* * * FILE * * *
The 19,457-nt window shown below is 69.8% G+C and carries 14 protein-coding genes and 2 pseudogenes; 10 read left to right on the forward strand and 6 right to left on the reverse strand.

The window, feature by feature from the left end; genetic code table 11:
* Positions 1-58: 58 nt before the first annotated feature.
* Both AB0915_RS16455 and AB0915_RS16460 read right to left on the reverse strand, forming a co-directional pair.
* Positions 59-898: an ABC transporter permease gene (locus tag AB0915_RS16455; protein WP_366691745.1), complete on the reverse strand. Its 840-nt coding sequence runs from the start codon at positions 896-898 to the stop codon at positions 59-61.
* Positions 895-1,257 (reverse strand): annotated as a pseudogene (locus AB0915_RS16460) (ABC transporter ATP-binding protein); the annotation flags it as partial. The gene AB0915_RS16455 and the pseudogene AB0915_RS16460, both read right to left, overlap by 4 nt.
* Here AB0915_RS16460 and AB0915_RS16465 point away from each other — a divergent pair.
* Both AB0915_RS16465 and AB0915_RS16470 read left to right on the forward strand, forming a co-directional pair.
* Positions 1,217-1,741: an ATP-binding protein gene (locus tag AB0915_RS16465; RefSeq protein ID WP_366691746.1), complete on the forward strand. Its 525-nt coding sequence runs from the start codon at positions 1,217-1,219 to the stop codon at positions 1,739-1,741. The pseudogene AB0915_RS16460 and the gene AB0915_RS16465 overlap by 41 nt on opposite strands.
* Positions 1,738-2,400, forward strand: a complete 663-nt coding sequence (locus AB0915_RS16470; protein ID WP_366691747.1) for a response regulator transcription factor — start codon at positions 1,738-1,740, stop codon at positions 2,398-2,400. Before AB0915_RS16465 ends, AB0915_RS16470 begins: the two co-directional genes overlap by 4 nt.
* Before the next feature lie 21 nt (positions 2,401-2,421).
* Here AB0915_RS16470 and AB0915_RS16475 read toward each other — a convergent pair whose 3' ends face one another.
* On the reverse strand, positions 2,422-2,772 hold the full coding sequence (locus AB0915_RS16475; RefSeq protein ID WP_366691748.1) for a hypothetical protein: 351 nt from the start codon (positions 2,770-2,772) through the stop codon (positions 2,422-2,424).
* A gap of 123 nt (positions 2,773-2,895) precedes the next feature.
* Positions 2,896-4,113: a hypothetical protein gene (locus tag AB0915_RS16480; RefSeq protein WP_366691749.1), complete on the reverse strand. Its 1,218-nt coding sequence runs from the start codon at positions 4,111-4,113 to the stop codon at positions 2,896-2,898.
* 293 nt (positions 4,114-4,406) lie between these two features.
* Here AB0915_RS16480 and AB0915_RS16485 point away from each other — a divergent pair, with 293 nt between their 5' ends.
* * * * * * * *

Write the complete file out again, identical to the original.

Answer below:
The 19,457-nt window shown below is 69.8% G+C and carries 14 protein-coding genes and 2 pseudogenes; 10 read left to right on the forward strand and 6 right to left on the reverse strand.

The window, feature by feature from the left end; genetic code table 11:
* Positions 1-58: 58 nt before the first annotated feature.
* Both AB0915_RS16455 and AB0915_RS16460 read right to left on the reverse strand, forming a co-directional pair.
* Positions 59-898: an ABC transporter permease gene (locus tag AB0915_RS16455; protein WP_366691745.1), complete on the reverse strand. Its 840-nt coding sequence runs from the start codon at positions 896-898 to the stop codon at positions 59-61.
* Positions 895-1,257 (reverse strand): annotated as a pseudogene (locus AB0915_RS16460) (ABC transporter ATP-binding protein); the annotation flags it as partial. The gene AB0915_RS16455 and the pseudogene AB0915_RS16460, both read right to left, overlap by 4 nt.
* Here AB0915_RS16460 and AB0915_RS16465 point away from each other — a divergent pair.
* Both AB0915_RS16465 and AB0915_RS16470 read left to right on the forward strand, forming a co-directional pair.
* Positions 1,217-1,741: an ATP-binding protein gene (locus tag AB0915_RS16465; RefSeq protein ID WP_366691746.1), complete on the forward strand. Its 525-nt coding sequence runs from the start codon at positions 1,217-1,219 to the stop codon at positions 1,739-1,741. The pseudogene AB0915_RS16460 and the gene AB0915_RS16465 overlap by 41 nt on opposite strands.
* Positions 1,738-2,400, forward strand: a complete 663-nt coding sequence (locus AB0915_RS16470; protein ID WP_366691747.1) for a response regulator transcription factor — start codon at positions 1,738-1,740, stop codon at positions 2,398-2,400. Before AB0915_RS16465 ends, AB0915_RS16470 begins: the two co-directional genes overlap by 4 nt.
* Before the next feature lie 21 nt (positions 2,401-2,421).
* Here AB0915_RS16470 and AB0915_RS16475 read toward each other — a convergent pair whose 3' ends face one another.
* On the reverse strand, positions 2,422-2,772 hold the full coding sequence (locus AB0915_RS16475; RefSeq protein ID WP_366691748.1) for a hypothetical protein: 351 nt from the start codon (positions 2,770-2,772) through the stop codon (positions 2,422-2,424).
* A gap of 123 nt (positions 2,773-2,895) precedes the next feature.
* Positions 2,896-4,113: a hypothetical protein gene (locus tag AB0915_RS16480; RefSeq protein WP_366691749.1), complete on the reverse strand. Its 1,218-nt coding sequence runs from the start codon at positions 4,111-4,113 to the stop codon at positions 2,896-2,898.
* 293 nt (positions 4,114-4,406) lie between these two features.
* Here AB0915_RS16480 and AB0915_RS16485 point away from each other — a divergent pair, with 293 nt between their 5' ends.